Up to 2,000 tonnes of salmon crushed to death in Icelandic storms

Aslak Berge
Extraordinary mortality for Arctic Fish.

Arctic Fish has experienced serious biological problems at two of its sites in Dyrafjordur in Iceland. The total mortality rate is under assessment, but is now estimated by the company to be 1,500-2,000 tonnes of fish that were ready for market.

“All possible measures are being taken to deal with this effectively, which also includes speeding up the harvest for these two sites in the coming weeks. Our skilled employees in Iceland have made a great effort to handle the situation in the best possible way,” the fish farming company wrote in a statement issued on Saturday.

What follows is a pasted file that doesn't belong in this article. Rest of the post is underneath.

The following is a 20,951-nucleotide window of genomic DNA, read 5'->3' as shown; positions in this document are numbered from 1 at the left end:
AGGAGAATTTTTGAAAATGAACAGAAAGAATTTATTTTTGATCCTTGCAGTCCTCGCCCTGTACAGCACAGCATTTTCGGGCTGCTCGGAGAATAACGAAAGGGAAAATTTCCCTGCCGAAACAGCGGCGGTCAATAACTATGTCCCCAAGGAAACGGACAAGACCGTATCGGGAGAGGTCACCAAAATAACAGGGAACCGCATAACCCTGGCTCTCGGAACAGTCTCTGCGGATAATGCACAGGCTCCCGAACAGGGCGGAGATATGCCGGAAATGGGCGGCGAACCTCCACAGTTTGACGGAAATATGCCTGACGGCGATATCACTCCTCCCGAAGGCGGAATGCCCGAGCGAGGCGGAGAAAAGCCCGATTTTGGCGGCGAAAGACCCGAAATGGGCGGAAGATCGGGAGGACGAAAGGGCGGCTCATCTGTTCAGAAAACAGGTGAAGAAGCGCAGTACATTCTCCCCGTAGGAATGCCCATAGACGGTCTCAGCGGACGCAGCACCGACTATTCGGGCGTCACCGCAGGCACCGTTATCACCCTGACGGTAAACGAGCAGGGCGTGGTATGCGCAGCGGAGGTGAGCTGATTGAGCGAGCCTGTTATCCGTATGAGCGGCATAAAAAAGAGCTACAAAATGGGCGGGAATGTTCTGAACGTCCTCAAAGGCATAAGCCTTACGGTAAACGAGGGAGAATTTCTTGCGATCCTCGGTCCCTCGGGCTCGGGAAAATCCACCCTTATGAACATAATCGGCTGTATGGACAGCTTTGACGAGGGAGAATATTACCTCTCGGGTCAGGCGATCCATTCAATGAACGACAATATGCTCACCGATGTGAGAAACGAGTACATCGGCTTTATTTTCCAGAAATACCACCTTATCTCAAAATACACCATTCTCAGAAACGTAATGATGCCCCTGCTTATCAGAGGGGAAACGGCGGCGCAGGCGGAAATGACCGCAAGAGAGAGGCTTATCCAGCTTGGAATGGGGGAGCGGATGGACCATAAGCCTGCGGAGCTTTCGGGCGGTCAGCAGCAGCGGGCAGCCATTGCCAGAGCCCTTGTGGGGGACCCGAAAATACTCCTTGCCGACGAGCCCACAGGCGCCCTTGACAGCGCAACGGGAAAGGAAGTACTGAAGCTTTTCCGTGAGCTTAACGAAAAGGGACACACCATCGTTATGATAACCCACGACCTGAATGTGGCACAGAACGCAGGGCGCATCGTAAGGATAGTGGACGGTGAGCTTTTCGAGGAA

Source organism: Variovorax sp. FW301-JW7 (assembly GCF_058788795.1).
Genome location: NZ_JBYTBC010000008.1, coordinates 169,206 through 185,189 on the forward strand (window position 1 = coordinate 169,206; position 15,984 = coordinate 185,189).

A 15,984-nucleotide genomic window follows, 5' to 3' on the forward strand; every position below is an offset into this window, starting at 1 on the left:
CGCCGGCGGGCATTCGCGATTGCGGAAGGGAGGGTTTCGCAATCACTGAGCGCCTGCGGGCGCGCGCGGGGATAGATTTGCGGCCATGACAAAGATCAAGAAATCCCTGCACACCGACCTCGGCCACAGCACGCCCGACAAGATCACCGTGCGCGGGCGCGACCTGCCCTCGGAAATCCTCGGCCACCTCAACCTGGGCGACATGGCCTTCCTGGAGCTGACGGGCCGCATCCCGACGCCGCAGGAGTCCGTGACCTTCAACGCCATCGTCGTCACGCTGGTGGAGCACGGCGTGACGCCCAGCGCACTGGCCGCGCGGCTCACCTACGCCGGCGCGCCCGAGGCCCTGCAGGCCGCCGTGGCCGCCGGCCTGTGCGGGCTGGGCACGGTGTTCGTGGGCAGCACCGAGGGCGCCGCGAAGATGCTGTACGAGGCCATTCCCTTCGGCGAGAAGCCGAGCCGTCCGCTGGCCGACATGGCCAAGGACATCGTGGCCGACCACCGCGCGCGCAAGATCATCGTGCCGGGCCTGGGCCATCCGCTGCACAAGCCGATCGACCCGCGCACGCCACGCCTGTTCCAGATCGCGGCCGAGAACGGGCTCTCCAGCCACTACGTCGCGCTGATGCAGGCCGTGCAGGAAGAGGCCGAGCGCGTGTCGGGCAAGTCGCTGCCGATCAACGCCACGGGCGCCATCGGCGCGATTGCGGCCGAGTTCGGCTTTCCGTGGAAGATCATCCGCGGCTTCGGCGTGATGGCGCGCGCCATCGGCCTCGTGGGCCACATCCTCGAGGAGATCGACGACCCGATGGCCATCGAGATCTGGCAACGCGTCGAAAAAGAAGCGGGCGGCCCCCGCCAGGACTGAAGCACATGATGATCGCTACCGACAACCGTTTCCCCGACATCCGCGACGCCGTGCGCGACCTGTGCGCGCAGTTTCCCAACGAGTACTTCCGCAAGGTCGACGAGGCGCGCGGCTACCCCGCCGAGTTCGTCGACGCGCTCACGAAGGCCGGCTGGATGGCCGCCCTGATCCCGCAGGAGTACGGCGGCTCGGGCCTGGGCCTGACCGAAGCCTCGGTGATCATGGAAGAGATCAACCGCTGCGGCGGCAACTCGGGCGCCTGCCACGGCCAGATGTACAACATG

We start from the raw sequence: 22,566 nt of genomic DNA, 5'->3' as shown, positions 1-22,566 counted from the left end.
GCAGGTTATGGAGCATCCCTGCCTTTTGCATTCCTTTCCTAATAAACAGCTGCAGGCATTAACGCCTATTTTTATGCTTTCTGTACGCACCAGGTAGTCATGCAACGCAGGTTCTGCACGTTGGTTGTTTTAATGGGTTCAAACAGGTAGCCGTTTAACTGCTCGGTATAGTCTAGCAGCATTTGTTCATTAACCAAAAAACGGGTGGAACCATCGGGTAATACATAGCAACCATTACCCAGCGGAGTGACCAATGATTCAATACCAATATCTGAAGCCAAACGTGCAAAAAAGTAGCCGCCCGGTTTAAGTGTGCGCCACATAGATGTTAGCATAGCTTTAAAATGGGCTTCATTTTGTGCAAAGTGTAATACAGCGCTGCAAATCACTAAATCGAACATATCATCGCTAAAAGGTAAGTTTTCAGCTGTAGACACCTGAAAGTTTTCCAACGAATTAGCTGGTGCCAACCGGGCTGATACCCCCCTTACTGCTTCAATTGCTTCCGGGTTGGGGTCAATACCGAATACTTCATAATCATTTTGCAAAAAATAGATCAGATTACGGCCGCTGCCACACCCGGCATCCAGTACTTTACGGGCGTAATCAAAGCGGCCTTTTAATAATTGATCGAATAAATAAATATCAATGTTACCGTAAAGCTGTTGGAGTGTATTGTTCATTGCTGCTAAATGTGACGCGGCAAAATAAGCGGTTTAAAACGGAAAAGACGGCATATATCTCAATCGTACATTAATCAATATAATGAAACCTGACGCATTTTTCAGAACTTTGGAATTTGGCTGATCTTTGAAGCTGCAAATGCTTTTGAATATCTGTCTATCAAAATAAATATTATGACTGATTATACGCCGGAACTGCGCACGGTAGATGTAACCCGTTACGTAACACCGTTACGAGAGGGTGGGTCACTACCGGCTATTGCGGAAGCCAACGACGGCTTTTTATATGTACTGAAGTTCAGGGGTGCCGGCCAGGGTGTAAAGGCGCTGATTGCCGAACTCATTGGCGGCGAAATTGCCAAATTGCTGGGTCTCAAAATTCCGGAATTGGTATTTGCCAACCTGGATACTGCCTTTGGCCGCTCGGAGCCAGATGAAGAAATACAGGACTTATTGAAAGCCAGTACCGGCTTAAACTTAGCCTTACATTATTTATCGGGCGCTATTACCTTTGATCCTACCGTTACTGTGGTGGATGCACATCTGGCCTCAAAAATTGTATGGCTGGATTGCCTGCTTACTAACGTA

Photo: Veiga Grétarsdóttir

Salmon mortality is a result of the storm that has ravaged the Westfjords. But cold and rolling in cages create poor living conditions for farmed salmon, which can get winter sores when pressed against the net walls. If the farmed salmon gets sore, it can die from the damage in the cages, explained the Icelandic newspaper Stundin.

The main cause of mortality is stated to be impaired fish health, which can be caused by stress due to handling. Furthermore, limited harvesting capacity has affected the consequences.

This incident will have an impact on the result for the first quarter of 2022, as well as the slaughter estimates for the year, the report stated.

According to Stundin, the vessel “Hordafôr VII” is in place in Dyrafjordur to receive dead fish. Much of the fish that is lost has a weight of around five kilos and is thus at normal harvest size.

Arctic Fish is 51 per cent owned by Norway Royal Salmon (NRS).


Related Articles